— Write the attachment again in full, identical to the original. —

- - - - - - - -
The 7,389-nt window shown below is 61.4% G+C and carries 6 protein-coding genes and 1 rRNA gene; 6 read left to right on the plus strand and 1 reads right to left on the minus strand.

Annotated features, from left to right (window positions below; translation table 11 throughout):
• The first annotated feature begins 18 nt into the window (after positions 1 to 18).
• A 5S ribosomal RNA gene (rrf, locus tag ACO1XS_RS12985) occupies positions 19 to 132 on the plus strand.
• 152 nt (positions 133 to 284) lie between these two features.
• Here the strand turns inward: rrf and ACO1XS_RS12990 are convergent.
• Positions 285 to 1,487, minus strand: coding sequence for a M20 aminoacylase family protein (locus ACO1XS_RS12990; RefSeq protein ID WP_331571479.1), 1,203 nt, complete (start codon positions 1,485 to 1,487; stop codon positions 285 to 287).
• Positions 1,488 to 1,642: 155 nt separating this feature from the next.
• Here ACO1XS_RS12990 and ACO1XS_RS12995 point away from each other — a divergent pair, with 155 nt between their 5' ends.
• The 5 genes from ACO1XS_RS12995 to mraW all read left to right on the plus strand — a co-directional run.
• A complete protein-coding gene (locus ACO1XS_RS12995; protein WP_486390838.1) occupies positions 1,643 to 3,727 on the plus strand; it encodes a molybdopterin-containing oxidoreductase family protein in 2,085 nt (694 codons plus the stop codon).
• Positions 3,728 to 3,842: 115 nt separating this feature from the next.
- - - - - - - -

The 7,389-nt window shown below is 61.4% G+C and carries 6 protein-coding genes and 1 rRNA gene; 6 read left to right on the plus strand and 1 reads right to left on the minus strand.

Annotated features, from left to right (window positions below; translation table 11 throughout):
• The first annotated feature begins 18 nt into the window (after positions 1 to 18).
• A 5S ribosomal RNA gene (rrf, locus tag ACO1XS_RS12985) occupies positions 19 to 132 on the plus strand.
• 152 nt (positions 133 to 284) lie between these two features.
• Here the strand turns inward: rrf and ACO1XS_RS12990 are convergent.
• Positions 285 to 1,487, minus strand: coding sequence for a M20 aminoacylase family protein (locus ACO1XS_RS12990; RefSeq protein ID WP_331571479.1), 1,203 nt, complete (start codon positions 1,485 to 1,487; stop codon positions 285 to 287).
• Positions 1,488 to 1,642: 155 nt separating this feature from the next.
• Here ACO1XS_RS12990 and ACO1XS_RS12995 point away from each other — a divergent pair, with 155 nt between their 5' ends.
• The 5 genes from ACO1XS_RS12995 to mraW all read left to right on the plus strand — a co-directional run.
• A complete protein-coding gene (locus ACO1XS_RS12995; protein WP_486390838.1) occupies positions 1,643 to 3,727 on the plus strand; it encodes a molybdopterin-containing oxidoreductase family protein in 2,085 nt (694 codons plus the stop codon).
• Positions 3,728 to 3,842: 115 nt separating this feature from the next.